Close

Posts Tagged ‘Matt Scobie’

Marlon

We met up outside the Lyttelton Coffee Company on a sunny Friday at high noon. A familiar space for us both, but far more so for my coffee date Marlon Williams. It takes him three stops to catch up with locals just to get to the counter. I have always found Lyttelton to be a place of warmth and welcome, because of the people who call it home – people like Marlon Williams.
From the marae to the church to the stadium, Marlon Williams is a pretty big deal these days, although he’s too humble to accept that. He is Ngāi Tahu with whakapapa connections to Kāti Huirapa ki Puketeraki, Moeraki and Ngāti Waewae through his mum, Jenny Rendall. Born at home on Cashel Street in Ōtautahi, and educated at Christchurch Boys’ High School and University of Canterbury, Canterbury “is always the anchor.” So why is this Marlon’s place to be?

Read More

He Whakaaro
Studying abroad

In the last five years I’ve gone from being a student who happens to be “part Ngāi Tahu” (whatever that means) to a Ngāi Tahu person who happens to be a student. Other than learning about myself and those who came before me, an important part of this never-ending journey is discovering that some things I’ve been taught are “wrong”. One of these things is how to “do research”. This is all in the context that I’m trying my best to conduct a Kaupapa Māori research project in a city which is almost as physically far away as you can get from our takiwā. From where I am in Sheffield, Ōtepoti and Ōtautahi are the two farthest-away cities in the world.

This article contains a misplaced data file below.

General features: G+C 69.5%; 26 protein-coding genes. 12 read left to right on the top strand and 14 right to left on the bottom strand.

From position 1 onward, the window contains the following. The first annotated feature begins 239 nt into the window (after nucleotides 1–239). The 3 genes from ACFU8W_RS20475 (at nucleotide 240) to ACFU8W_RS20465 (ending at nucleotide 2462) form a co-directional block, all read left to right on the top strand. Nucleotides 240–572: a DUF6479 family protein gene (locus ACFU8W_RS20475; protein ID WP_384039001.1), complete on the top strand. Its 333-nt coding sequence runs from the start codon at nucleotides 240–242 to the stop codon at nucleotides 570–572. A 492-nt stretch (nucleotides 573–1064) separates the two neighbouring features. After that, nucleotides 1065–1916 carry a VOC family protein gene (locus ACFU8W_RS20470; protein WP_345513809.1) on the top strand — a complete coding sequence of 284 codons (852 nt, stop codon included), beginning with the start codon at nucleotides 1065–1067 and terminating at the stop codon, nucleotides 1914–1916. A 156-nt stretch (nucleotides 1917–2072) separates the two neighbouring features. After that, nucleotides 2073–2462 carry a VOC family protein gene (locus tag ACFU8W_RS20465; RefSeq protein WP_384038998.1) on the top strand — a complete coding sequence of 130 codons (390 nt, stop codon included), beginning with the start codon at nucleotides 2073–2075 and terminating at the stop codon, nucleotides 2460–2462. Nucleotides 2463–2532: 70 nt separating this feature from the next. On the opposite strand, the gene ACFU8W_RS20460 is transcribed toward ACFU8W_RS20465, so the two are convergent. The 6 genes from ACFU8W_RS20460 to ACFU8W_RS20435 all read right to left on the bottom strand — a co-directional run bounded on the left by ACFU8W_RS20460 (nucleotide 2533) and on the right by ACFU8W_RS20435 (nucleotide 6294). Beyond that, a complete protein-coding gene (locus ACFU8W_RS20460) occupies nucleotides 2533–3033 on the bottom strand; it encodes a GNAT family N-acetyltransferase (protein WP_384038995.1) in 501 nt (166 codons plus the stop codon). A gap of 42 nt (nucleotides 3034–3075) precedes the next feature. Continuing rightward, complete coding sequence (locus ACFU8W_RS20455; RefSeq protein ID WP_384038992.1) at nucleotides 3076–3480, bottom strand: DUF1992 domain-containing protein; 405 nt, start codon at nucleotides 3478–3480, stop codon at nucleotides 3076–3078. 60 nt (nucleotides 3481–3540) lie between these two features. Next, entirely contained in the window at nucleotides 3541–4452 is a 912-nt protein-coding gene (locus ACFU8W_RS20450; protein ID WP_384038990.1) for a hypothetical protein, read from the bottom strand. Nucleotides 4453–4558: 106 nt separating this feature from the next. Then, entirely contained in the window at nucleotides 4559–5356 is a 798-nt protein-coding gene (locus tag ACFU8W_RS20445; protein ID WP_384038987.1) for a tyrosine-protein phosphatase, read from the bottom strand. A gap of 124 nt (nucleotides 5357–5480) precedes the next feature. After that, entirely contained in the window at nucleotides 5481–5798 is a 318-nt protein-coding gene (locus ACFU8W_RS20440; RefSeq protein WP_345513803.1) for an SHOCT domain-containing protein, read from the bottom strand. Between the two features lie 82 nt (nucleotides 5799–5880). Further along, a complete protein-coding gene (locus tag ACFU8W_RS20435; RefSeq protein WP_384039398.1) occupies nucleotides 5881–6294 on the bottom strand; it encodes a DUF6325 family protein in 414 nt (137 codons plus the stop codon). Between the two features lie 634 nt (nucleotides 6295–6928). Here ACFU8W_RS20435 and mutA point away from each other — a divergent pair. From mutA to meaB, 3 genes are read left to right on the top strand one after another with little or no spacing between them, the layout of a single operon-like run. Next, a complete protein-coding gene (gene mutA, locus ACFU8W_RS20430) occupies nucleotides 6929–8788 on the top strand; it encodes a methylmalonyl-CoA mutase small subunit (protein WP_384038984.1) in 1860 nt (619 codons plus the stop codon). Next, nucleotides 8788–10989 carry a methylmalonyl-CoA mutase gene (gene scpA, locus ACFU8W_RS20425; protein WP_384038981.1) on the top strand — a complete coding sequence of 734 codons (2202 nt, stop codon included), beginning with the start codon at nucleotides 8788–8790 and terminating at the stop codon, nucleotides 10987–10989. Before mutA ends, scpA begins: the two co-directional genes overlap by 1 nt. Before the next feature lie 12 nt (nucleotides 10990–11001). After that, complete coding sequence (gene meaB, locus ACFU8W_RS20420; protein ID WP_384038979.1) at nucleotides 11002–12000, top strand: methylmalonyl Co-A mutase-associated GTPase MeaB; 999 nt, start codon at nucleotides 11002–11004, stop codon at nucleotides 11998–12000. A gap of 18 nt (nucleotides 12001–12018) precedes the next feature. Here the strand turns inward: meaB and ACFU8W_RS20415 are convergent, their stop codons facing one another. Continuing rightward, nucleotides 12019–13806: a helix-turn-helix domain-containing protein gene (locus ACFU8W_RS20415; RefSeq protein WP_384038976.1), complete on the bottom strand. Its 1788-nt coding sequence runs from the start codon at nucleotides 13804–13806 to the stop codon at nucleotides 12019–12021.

Read More

He Whakaaro
Climate Change

The first proper essay I wrote was on how we might be able to incorporate Māori principles into accounting systems in order to address climate challenges. It was idealistic. It was romantic. It was read once and then stored away. But importantly, it started me on my current journey.

Read More

He Whakaaro
Our Stories, Our Voice

A story is told at a certain point in time, [but] it has been told across generations. These stories are therefore made up of the wisdom of generations, and will continue to be told and retold into the future.

Read More

He Whakaaro
Resilience in a time of uncertainty

The theme of the hui (also known as COP 21) was promoting the recognition and respect of traditional knowledge in fighting against and adapting to climate change. There was agreement that bringing indigenous knowledge and indigenous people into decision-making and policy development in affected areas was key to confronting the crisis in the coming years.

Read More

He Tangata
Matt Scobie

Matt Scobie is a PhD candidate who begins study at the University of Sheffield this month. His research will explore ways to hold business and government accountable for their wider social and environmental impacts with a focus on engagement around the operations of extractive industries in areas of importance to indigenous groups. He completed a Master of Commerce at the University of Canterbury.

Read More